- I really hope Jessica Rothe's career takes off now that people have seen what she can do in these Happy Death Day movies. Once again, Landon challenges Rothe to display a wide range of emotions, and, like before, Rothe proves more than capable of being goofy and smiley or teary-eyed and sincere whenever the movie requires her to be. Oh yeah, and she continues to be unbelievably charming, but I don't think I need to go over that again.
- It's hard to deny that Happy Death Day 2U isn't a little derivative of the first film, mostly in how it has basically the same premise, except now we have a few extra characters, and the chain of events are shuffled around a little bit. It's also a bit disappointing that the Babyface killer now takes something of a backseat to Tree's search for getting back to her own dimension, taking away more chances the movie might have had at being gory, slasher fun. Not that the movie isn't fun with what it does. There's just not quite enough new material to make Happy Death Day 2U feel like a whole new experience that we could never get from Happy Death Day. Thankfully, it does do one thing that every sequel should do: extend upon the original film.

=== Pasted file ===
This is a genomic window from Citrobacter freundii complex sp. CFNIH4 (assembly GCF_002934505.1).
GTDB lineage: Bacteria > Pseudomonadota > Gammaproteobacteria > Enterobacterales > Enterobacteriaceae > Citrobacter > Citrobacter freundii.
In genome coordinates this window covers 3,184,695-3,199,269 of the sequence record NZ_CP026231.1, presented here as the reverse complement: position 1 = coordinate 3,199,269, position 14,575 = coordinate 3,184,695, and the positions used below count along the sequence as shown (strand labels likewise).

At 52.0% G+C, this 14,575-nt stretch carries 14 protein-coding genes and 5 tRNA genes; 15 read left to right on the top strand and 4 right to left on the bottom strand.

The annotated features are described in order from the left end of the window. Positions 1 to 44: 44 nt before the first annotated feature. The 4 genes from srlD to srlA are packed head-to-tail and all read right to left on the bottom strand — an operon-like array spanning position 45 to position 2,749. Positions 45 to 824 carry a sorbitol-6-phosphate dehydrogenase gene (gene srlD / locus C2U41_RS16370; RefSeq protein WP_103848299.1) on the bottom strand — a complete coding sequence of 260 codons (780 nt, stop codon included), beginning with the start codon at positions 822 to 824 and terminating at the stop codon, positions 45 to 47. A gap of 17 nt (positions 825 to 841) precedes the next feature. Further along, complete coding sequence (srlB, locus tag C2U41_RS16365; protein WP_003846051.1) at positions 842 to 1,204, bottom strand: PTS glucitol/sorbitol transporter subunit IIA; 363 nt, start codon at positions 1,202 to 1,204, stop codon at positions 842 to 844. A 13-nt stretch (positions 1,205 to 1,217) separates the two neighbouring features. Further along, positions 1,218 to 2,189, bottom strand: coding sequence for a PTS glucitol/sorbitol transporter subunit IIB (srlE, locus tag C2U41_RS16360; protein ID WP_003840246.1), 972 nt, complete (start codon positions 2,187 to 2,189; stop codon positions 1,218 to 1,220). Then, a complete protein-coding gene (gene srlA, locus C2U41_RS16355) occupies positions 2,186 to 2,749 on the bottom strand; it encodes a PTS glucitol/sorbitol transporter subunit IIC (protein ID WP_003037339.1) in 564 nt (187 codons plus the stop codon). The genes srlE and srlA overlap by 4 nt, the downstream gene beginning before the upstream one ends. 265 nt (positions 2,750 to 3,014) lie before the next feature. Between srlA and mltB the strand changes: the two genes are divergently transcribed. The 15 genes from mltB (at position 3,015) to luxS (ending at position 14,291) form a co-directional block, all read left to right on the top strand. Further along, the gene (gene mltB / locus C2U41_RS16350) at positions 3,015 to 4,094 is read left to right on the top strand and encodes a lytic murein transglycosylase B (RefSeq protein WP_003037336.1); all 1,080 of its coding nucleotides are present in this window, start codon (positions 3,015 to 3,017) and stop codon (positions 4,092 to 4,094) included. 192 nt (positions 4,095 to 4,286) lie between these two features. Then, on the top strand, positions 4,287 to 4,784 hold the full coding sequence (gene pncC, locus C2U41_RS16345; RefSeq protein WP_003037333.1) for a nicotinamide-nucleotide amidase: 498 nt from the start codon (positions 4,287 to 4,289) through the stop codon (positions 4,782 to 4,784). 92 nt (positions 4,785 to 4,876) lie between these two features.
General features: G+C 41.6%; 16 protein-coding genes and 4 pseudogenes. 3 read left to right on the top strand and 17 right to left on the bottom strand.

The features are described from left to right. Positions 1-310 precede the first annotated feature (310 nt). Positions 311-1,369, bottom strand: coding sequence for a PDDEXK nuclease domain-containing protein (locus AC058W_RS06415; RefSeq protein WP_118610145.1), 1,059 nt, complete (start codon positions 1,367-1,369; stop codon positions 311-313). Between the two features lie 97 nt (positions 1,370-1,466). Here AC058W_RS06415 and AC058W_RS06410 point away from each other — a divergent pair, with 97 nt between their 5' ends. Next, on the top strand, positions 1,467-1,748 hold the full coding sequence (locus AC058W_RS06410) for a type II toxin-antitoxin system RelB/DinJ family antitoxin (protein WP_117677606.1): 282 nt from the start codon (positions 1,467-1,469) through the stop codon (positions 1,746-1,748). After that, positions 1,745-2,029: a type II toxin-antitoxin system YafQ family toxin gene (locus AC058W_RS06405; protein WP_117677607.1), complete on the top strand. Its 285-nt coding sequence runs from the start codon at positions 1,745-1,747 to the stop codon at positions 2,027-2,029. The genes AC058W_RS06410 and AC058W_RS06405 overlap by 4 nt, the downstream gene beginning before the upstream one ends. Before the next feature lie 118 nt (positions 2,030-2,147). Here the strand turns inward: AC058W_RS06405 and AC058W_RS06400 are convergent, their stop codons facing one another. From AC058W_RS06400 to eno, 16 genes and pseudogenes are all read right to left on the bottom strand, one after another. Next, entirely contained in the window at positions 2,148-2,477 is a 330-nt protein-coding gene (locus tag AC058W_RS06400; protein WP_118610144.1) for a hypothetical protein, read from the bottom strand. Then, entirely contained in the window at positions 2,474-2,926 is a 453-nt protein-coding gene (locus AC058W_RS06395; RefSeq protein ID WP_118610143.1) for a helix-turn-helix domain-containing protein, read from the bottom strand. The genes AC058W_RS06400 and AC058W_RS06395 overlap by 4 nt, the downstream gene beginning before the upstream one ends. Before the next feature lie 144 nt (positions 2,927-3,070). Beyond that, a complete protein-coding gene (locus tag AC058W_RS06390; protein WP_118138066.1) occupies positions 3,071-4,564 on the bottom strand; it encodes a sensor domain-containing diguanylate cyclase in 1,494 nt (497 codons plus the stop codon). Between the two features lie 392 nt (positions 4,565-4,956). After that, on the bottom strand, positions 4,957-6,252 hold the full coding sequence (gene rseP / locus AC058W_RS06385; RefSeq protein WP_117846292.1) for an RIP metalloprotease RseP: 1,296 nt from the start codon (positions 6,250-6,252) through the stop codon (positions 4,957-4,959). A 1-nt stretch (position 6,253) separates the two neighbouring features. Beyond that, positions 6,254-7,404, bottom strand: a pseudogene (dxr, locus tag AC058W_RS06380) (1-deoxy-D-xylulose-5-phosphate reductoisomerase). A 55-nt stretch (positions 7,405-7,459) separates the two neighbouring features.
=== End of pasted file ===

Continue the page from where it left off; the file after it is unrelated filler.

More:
Putting it all together, I found Happy Death Day 2U to be just as good as Happy Death Day. The heightened comedic tone and the science fiction direction that the movie takes are welcome extensions upon the original film's concept, and Jessica Rothe is incredibly charming and fun to watch just as she was the first time around. The story doesn't do enough to fully distinguish itself from Happy Death Day's story, but that doesn't keep the film from being funny and enjoyable to watch. It's a perfectly suitable follow-up to one of the more memorable horror films in recent years, and if and when a third film is going to happen, Christopher Landon will surely make it worth our while.
Recommend? Yes. Be sure the first film's plot is fresh in your mind before you see it.